I have searched for the Candlelight edition of this book for at least five years, but it rarely shows up in any of the usual places. And when it has, the prices have frequently been too rich for my blood, sometimes reaching over $100, or the copies have been in poor condition and not worth it. There may be a few reasons for this scarcity- Vivian Stephens has said that the actual print run was closer to 30,000, small for a romance at the time, and other sources have indicated that it was mostly distributed in “urban market”, suggesting that any remaining copies would be geographically clustered, making it unlikely you’d run across it today at the local used bookstore. Also, many of those existing copies may already be in the hands of collectors reluctant to part with such a significant text.

You can imagine how thrilled I was to come across the book on AbeBooks a few weeks ago. The condition was listed as “good”, which isn’t terribly helpful, and there was no image of the book, but the price was less than $100, so I gambled. Imagine my surprise when it arrived and it was the nearly pristine copy pictured above. It shows almost no signs of wear and was likely never even read. A truly fortunate find that I’ll treasure forever. The cover image is worth zooming in on here:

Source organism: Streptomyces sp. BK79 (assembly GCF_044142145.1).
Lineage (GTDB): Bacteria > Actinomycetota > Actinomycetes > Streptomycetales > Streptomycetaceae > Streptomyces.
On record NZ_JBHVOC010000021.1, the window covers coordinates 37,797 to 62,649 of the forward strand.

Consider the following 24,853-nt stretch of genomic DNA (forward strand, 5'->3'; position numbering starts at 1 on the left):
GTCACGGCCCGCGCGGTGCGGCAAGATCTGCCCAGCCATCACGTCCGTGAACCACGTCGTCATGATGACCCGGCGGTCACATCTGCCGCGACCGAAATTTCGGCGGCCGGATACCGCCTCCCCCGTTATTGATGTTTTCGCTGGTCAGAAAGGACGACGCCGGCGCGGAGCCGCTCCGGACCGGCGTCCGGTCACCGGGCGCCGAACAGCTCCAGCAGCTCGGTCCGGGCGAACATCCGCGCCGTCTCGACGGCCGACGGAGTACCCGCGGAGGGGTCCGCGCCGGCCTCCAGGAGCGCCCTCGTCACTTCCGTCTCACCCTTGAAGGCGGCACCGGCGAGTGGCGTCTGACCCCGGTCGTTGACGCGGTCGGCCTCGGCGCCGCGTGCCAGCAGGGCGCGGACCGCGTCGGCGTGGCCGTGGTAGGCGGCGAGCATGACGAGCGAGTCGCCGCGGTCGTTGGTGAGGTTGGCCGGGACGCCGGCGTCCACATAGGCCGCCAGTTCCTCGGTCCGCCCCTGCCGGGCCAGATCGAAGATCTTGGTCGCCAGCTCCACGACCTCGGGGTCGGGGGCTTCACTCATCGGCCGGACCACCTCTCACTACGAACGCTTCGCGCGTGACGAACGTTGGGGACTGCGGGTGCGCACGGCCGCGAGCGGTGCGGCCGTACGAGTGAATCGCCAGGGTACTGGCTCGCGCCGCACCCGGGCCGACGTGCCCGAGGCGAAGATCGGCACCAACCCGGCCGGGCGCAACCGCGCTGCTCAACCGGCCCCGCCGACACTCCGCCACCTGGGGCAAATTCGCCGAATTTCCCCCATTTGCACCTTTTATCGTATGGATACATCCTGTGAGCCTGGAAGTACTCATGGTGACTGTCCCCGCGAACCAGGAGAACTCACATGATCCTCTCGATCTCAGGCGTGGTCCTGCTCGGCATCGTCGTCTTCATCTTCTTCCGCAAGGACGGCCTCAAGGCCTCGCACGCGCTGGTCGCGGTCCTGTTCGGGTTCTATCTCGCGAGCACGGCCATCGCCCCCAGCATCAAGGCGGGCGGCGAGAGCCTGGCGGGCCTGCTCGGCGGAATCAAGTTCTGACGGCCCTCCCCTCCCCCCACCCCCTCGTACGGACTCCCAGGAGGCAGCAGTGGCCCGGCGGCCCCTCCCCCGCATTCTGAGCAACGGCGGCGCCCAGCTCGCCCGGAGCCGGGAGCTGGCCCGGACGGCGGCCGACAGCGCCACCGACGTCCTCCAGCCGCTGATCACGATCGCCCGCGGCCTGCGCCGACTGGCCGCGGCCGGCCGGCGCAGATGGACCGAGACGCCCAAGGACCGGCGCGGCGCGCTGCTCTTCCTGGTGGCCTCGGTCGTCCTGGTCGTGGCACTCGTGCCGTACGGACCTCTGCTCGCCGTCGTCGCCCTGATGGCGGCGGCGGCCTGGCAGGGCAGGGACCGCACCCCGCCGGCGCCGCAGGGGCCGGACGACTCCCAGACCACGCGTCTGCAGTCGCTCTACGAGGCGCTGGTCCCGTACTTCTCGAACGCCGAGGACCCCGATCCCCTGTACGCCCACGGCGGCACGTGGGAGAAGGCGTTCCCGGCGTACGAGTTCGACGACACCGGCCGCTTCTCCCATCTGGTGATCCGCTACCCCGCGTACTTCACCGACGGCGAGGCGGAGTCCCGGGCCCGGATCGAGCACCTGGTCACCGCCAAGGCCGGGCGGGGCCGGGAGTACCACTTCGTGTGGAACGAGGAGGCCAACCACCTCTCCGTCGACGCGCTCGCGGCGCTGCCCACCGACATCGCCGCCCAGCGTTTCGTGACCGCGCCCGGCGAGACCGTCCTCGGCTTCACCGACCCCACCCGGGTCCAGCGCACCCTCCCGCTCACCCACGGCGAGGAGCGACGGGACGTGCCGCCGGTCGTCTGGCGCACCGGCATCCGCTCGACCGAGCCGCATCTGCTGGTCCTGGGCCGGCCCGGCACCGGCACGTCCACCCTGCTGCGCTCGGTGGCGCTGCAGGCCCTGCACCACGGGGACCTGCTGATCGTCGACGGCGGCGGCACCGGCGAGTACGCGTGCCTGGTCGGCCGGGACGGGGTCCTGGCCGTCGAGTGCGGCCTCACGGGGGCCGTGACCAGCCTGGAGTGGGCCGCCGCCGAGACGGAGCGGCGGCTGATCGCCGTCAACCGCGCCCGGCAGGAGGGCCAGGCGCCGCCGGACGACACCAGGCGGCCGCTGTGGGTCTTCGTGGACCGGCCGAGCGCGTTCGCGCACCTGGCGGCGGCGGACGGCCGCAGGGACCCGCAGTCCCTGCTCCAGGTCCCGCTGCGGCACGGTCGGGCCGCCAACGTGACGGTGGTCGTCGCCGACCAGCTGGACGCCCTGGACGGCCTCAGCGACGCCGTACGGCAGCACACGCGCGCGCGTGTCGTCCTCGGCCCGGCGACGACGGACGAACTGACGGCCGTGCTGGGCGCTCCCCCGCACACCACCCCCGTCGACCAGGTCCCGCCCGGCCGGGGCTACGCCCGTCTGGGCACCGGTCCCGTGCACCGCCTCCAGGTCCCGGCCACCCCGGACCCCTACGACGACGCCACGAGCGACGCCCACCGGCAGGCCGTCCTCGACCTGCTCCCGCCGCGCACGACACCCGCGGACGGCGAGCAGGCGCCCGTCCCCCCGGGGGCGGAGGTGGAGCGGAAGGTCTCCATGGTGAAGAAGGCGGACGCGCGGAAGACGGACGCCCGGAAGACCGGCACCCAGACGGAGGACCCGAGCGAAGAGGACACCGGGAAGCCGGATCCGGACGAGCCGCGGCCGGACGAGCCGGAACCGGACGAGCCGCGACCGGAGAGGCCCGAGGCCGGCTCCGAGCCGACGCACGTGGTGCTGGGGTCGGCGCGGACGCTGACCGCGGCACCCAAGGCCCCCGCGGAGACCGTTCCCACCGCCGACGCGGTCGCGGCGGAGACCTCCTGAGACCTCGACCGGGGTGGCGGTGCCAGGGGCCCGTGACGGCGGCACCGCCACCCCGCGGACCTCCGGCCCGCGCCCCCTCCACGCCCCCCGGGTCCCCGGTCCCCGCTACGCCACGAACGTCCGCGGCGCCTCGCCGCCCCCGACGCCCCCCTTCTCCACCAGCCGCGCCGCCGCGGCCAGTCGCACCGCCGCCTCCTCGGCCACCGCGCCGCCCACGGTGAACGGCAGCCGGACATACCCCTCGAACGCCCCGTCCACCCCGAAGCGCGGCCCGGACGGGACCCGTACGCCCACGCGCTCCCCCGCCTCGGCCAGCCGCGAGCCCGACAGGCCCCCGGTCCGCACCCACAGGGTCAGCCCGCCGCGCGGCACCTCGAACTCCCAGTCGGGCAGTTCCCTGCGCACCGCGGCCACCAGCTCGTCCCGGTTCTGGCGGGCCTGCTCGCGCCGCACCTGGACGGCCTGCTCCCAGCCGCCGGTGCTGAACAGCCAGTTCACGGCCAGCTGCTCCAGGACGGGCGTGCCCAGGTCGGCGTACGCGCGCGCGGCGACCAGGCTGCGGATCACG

Cover image for Entwined Destinies (1980)- art by Joel Iskowitz

The simple vignette by artist Joel Iskowitz sets the scene in London and gives us magazine correspondent Kathy in an embrace with oil tycoon Lloyd. As innocuous as it seems, it marked the first time a category romance publisher had featured a Black couple on the cover. Harlequin wouldn’t catch up until Sandra Kitt’s Adam and Eva, purchased by Vivian Stephens during her short time with the company, four years later.

Like Rubie Saunders, Elsie Washington was a pioneer in the magazine industry. After graduating from City College of New York with a journalism degree, she went to work for the New York Post before becoming one of the first black reporters at Life Magazine. From there she moved on to become and editor at Newsweek, which is where she was working when she wrote Entwined Destinies.